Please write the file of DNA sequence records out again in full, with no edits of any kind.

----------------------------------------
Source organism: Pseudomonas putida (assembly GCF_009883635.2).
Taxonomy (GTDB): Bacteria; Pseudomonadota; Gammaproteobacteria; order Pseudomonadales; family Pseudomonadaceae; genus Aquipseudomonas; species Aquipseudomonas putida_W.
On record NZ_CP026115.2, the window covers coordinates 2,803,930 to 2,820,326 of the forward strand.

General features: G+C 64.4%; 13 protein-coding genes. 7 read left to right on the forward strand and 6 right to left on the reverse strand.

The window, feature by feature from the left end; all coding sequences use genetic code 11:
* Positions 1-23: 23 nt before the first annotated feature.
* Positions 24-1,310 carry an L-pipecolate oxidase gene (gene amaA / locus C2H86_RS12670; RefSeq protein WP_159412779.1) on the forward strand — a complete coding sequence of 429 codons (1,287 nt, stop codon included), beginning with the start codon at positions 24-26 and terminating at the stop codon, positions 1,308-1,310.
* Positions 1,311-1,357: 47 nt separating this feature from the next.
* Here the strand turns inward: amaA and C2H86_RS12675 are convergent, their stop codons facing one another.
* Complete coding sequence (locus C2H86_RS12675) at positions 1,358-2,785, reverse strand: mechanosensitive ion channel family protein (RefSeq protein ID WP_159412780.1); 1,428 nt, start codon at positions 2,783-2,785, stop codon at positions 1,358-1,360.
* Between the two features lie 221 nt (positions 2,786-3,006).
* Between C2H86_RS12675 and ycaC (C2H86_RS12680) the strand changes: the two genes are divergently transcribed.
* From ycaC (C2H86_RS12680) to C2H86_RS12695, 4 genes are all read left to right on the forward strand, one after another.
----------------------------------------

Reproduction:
Source organism: Pseudomonas putida (assembly GCF_009883635.2).
Taxonomy (GTDB): Bacteria; Pseudomonadota; Gammaproteobacteria; order Pseudomonadales; family Pseudomonadaceae; genus Aquipseudomonas; species Aquipseudomonas putida_W.
On record NZ_CP026115.2, the window covers coordinates 2,803,930 to 2,820,326 of the forward strand.

General features: G+C 64.4%; 13 protein-coding genes. 7 read left to right on the forward strand and 6 right to left on the reverse strand.

The window, feature by feature from the left end; all coding sequences use genetic code 11:
* Positions 1-23: 23 nt before the first annotated feature.
* Positions 24-1,310 carry an L-pipecolate oxidase gene (gene amaA / locus C2H86_RS12670; RefSeq protein WP_159412779.1) on the forward strand — a complete coding sequence of 429 codons (1,287 nt, stop codon included), beginning with the start codon at positions 24-26 and terminating at the stop codon, positions 1,308-1,310.
* Positions 1,311-1,357: 47 nt separating this feature from the next.
* Here the strand turns inward: amaA and C2H86_RS12675 are convergent, their stop codons facing one another.
* Complete coding sequence (locus C2H86_RS12675) at positions 1,358-2,785, reverse strand: mechanosensitive ion channel family protein (RefSeq protein ID WP_159412780.1); 1,428 nt, start codon at positions 2,783-2,785, stop codon at positions 1,358-1,360.
* Between the two features lie 221 nt (positions 2,786-3,006).
* Between C2H86_RS12675 and ycaC (C2H86_RS12680) the strand changes: the two genes are divergently transcribed.
* From ycaC (C2H86_RS12680) to C2H86_RS12695, 4 genes are all read left to right on the forward strand, one after another.